current location:home >health >“Yes, to be sure,” said Mrs. Deane; “I’ve been

“Yes, to be sure,” said Mrs. Deane; “I’ve been

2023-12-01 12:15:50 [internet] source:Headwind and Evil Waves Network

"Thank you, Ellsworth; I have a habit of looking to you in any difficulty, as you know already."

“Yes, to be sure,” said Mrs. Deane; “I’ve been

"But I cannot conceive that it should be at all a difficult matter to unravel so coarse a plot as this must be!" cried Mrs. Creighton. "What possible foundation can these men have for their story? Tell me all about it, Mr. Hazlehurst, pray!" continued the lady, who had been standing when Harry entered the room, prepared to accompany her brother and himself to Miss Wyllys's room. "Sit down, I beg, and tell me at once all you choose to trust me with," she continued, taking a seat on the sofa.

“Yes, to be sure,” said Mrs. Deane; “I’ve been

Harry followed her example. "You are only likely to hear a great deal too much of it I fear, if you permit Ellsworth and myself to talk the matter over before you." He then proceeded to give some of the most important facts, as far as he knew them himself, at least. Judging from this account, Mr. Ellsworth pronounced himself decidedly inclined to think with Mr. Wyllys, that this claim was a fabrication of Clapp's. Mrs. Creighton was very warm in the expression of her indignation and her sympathy. After a long and animated conversation, Mr. Ellsworth proposed that they should join the Wyllyses: his sister professed herself quite ready to do so; and, accompanied by Harry, they went to the usual rendezvous of their party, at Congress Hall.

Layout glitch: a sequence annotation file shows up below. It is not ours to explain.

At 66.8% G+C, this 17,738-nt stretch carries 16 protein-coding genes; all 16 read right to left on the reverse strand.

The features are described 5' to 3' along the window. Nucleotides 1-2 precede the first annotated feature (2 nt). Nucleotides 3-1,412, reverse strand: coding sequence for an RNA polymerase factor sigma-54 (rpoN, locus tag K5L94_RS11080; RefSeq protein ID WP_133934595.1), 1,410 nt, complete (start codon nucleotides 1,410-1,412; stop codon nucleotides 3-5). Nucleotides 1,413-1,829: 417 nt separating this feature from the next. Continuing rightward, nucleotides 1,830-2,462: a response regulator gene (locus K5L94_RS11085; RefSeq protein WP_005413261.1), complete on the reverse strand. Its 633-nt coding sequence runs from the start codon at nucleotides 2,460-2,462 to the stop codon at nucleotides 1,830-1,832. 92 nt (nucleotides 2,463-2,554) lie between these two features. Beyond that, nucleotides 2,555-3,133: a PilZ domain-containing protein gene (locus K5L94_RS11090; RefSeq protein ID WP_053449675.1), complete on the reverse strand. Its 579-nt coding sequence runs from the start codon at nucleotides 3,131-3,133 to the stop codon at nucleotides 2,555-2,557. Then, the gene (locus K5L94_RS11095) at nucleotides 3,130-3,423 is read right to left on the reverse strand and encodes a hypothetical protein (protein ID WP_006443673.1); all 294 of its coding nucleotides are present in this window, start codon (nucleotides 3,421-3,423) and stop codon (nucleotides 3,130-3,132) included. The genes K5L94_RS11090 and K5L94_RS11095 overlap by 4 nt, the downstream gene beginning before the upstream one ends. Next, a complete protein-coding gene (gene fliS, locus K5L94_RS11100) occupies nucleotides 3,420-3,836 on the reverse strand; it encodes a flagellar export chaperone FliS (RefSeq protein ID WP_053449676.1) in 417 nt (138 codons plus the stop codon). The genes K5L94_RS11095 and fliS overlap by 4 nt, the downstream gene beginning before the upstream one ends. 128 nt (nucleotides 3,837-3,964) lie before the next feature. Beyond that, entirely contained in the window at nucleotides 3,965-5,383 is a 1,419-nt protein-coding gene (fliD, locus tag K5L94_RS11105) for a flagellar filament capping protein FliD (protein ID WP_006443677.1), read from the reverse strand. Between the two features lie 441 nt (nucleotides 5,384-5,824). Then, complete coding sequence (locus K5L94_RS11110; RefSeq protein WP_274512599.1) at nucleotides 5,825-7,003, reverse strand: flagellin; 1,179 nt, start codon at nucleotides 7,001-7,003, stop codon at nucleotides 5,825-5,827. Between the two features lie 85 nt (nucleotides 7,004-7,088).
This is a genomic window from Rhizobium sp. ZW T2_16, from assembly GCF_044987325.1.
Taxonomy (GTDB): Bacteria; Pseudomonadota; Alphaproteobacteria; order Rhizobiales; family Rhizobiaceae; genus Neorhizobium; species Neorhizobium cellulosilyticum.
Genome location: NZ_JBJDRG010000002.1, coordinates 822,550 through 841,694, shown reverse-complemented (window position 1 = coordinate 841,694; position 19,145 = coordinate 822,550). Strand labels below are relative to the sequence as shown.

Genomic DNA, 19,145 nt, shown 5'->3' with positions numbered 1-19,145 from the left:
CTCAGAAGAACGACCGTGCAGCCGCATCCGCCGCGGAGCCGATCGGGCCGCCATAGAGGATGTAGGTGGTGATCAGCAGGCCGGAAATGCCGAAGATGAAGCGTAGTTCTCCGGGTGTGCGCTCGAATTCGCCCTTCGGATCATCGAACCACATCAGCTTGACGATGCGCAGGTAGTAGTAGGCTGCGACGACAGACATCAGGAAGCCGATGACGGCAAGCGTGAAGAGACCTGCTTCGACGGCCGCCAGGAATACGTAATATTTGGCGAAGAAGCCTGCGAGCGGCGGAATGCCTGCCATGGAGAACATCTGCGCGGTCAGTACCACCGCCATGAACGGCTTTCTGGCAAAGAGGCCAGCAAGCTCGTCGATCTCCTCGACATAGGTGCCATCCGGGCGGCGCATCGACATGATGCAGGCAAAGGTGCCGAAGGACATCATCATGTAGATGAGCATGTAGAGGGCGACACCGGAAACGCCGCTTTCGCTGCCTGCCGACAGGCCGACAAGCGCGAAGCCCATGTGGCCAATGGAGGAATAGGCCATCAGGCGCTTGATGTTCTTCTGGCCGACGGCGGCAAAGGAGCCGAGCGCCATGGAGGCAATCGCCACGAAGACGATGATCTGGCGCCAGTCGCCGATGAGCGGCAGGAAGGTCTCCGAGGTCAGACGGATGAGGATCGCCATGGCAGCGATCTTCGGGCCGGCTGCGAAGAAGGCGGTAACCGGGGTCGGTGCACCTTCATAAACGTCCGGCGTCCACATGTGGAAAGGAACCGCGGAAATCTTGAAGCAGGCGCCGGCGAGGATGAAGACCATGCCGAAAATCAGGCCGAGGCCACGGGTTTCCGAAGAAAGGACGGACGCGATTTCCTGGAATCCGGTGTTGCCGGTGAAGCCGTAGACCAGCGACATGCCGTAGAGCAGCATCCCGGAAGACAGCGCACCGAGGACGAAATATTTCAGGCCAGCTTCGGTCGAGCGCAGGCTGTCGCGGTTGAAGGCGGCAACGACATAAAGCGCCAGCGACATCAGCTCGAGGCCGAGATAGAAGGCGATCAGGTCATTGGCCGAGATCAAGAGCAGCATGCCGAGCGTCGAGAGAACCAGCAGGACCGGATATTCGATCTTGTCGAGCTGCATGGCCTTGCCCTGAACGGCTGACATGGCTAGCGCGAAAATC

“Yes, to be sure,” said Mrs. Deane; “I’ve been

Robert Hazlehurst had already left Saratoga with his family, having returned from Lake George for that purpose, a day earlier than his friends; and when Mrs. Creighton and the two gentlemen entered Miss Wyllys's parlour, they only found there the Wyllyses themselves and Mary Van Alstyne, all of whom had already heard of Harry's threatened difficulties. Neither Miss Agnes nor Elinor had seen him since he had received the letters, and they both cordially expressed their good wishes in his behalf; for they both seemed inclined to Mr. Wyllys's opinion of the new claimant.

"We have every reason to wish that the truth may soon be discovered," said Miss Agnes.

"I am sorry you should have such a painful, vexatious task before you," said Elinor, frankly offering her hand to Harry.

"Have you no sympathies for this new sailor cousin of yours, Miss Wyllys?--I must say I have a very poor opinion of him myself," said Mrs. Creighton.

"Whoever he be, I hope he will only receive what is justly his due," replied Elinor.

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